Space Shuttle Endeavour will begin its final journey Wednesday, flying atop a 747 on its way to the California Science Center. It will make various stops along the way.
Endeavour's departure was originally scheduled for Monday, but it was postponed because of a forecast of unfavorable weather Monday and Tuesday, NASA said.
This shuttle was born out of tragedy. It would never have been built if not for that terrible disaster on a bitterly cold January morning in 1986.
After the Challenger accident, then-President Ronald Reagan vowed that the shuttle program would go on and that a new space shuttle would replace the one the nation had lost. The fifth orbiter to be constructed, it was given the designation Orbiter Vehicle 105, or OV-105.
Endeavour, named for the first ship commanded by British explorer James Cook, rolled out of the assembly plant in Palmdale, California, in 1991 at a cost of $1.7 billion. Over the next 20 years, Endeavour flew some of the most high-profile shuttle missions in history.
Endeavour flew 25 flights and nearly 123 million miles. It flew a spacelab mission and numerous International Space Station assembly missions and even rendezvoused with Russia's Mir Space Station.
Endeavour's very first flight was filled with high drama. The crew was sent up to rescue a satellite stranded in a useless orbit. During two successive spacewalks, the satellite wobbled so that astronauts couldn't get a capture bar attached.
On the third attempt, three astronauts rather than two went after the Intelsat Communications Satellite. Rick Hieb, Thomas Akers and Pierre Thuot all got their hands on it. Once inside the shuttle cargo bay, a new "kick motor" was attached and the satellite released into its proper orbit.
Greg Johnson was the pilot for the final Endeavour flight, which lifted off bound for the International Space Station in May of 2011. The vehicle's versatility was one of its greatest assets, says Johnson. "We have put satellites up into orbit. We have done mapping of the whole topography of the Earth. We have taken up the Hubble Space Telescope and serviced it several times. We've built this huge space station. The vehicle has done its job.”
In fact, Endeavour was used during the first Hubble servicing mission. It turned out to be one of the most challenging in the shuttle program’s history. Five space walks, totaling 35 and a half hours, were needed to perform the upgrades and replacements to the telescope. The spacewalks were carried out by astronauts Story Musgrave, Jeff Hoffman, Kathy Thornton and Thomas Akers working in two-person teams over five straight days.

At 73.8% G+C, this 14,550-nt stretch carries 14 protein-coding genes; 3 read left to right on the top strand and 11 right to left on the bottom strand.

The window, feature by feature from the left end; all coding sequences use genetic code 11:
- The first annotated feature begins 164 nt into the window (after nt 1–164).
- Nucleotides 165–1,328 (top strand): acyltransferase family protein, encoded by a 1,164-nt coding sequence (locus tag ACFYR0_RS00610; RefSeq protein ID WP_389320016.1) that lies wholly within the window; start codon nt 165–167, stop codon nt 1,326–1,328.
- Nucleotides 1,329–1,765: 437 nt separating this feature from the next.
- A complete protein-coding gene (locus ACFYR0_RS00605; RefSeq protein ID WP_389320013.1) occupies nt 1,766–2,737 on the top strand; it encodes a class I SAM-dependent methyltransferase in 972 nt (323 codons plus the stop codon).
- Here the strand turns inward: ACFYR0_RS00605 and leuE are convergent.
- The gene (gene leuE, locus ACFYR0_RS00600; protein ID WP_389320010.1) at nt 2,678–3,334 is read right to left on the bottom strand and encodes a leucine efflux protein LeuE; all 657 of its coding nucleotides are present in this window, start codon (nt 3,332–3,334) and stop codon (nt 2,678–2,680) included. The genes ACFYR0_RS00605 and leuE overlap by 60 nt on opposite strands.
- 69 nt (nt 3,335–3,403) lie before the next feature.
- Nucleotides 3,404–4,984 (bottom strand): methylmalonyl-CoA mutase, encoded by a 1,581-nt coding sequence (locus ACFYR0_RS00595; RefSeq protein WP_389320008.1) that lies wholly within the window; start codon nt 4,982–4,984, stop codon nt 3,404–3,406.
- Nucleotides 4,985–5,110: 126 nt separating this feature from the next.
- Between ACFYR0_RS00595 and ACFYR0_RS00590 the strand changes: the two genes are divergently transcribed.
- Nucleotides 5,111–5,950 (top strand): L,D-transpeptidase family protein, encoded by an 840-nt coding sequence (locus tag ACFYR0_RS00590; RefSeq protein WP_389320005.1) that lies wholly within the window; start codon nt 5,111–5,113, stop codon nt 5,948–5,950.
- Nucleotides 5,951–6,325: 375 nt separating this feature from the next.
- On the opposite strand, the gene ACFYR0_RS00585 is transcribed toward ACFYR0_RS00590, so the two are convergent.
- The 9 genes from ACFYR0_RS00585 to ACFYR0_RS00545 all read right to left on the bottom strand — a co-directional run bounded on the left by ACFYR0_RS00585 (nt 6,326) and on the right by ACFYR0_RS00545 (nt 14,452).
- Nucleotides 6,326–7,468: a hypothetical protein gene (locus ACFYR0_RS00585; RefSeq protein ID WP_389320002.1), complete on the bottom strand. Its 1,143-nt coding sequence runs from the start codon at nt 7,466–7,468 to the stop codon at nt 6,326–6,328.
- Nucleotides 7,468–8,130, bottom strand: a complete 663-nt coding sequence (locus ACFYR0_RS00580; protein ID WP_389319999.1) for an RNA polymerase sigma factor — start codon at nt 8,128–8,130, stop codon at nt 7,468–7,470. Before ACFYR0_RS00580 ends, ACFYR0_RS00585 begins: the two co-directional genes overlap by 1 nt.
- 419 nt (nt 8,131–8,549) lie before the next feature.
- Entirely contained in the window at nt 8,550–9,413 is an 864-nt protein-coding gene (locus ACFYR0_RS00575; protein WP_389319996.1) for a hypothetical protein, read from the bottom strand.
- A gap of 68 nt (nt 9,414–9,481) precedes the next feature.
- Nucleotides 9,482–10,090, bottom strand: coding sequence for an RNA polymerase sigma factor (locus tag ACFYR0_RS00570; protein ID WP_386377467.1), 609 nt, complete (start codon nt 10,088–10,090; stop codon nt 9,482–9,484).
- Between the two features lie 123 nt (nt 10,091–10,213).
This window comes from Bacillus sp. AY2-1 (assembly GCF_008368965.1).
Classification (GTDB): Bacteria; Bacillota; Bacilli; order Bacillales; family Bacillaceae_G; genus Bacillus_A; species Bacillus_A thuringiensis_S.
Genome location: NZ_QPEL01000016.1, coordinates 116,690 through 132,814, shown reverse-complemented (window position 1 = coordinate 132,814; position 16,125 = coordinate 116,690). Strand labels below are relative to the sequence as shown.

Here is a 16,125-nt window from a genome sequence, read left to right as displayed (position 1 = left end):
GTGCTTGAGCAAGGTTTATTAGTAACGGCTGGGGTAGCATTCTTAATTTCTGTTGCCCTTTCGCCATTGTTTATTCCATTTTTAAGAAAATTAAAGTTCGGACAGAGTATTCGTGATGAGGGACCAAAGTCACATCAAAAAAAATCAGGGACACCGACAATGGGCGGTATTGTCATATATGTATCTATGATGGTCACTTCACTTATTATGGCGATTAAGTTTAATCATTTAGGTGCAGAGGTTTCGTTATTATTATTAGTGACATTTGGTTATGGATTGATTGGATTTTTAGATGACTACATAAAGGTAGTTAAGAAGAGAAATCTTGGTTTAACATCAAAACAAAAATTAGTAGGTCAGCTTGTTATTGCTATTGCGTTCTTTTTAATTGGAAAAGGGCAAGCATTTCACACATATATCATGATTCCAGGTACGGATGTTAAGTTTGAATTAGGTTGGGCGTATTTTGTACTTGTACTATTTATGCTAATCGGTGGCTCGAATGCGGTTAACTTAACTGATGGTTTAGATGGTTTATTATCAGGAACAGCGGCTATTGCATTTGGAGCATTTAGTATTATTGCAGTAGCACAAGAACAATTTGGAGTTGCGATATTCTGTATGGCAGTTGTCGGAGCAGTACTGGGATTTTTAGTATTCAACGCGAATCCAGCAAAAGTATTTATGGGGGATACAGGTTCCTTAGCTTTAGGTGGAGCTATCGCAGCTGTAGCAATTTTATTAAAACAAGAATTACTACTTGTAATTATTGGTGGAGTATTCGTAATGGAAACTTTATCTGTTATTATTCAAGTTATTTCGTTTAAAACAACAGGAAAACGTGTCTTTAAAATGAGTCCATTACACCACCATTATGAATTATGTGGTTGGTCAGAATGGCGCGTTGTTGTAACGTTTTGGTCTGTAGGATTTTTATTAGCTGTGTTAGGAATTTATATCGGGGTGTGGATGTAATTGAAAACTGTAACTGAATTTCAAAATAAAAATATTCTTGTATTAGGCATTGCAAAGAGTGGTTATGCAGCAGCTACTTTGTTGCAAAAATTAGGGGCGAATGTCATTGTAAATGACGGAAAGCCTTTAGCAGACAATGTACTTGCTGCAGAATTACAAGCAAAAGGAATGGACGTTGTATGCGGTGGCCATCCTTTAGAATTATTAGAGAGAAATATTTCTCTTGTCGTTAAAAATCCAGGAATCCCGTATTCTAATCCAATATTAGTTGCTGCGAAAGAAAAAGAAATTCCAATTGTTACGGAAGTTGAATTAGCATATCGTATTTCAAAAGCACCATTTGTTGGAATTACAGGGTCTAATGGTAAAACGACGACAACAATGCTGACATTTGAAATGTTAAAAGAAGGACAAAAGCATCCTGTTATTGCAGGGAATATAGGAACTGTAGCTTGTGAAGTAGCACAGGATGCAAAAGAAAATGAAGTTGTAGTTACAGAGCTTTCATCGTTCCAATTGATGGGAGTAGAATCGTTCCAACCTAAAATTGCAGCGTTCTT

Mike Fincke flew on Endeavour's last flight as a mission specialist. It was his first shuttle flight, though he'd spent a year on the ISS after arriving aboard a Russian Soyuz. Those get the job done, but are cramped and don't leave much wiggle room.
The shuttle, Fincke found out quickly, was the Rolls Royce of spacecraft. "There’s leg room on the thing. It's got a glass cockpit. It has a robot arm. It can fly to the Hubble Space Telescope or the station. It can land anywhere on the planet that has a runway. It is an amazing piece of equipment on any scale."
Mark Kelly commanded that last Endeavour flight. His wife, Arizona Congresswoman Gabrielle Giffords, was shot and nearly killed by a gunman at a supermarket where she was meeting with constituents just months before Endeavour's final flight. After discussions with family, friends and his wife, Kelly decided to go ahead with the flight.
Kelly like all the other astronauts, talked of the incredible capability of the vehicle. He also joked about the last flight of Endeavour and making sure no one got "sticky fingers."
"You know, when you fly an airplane to the bone yard out in desert," he said, "“They say don't take anything off it. You get the briefing ahead of time. I'll do the same thing with my crew, 'you got to leave, make sure it all stays intact for the museum.' We're not gonna be signing our names on anything."
In a way, Endeavour was able to fulfill a dream and close a circle.
In 2008, Barbara Morgan became the first educator astronaut to fly on a shuttle. She had been the back-up to teacher in space, Christa McAuliffe, who died in the Challenger accident. Morgan ultimately flew on the vehicle built to replace it.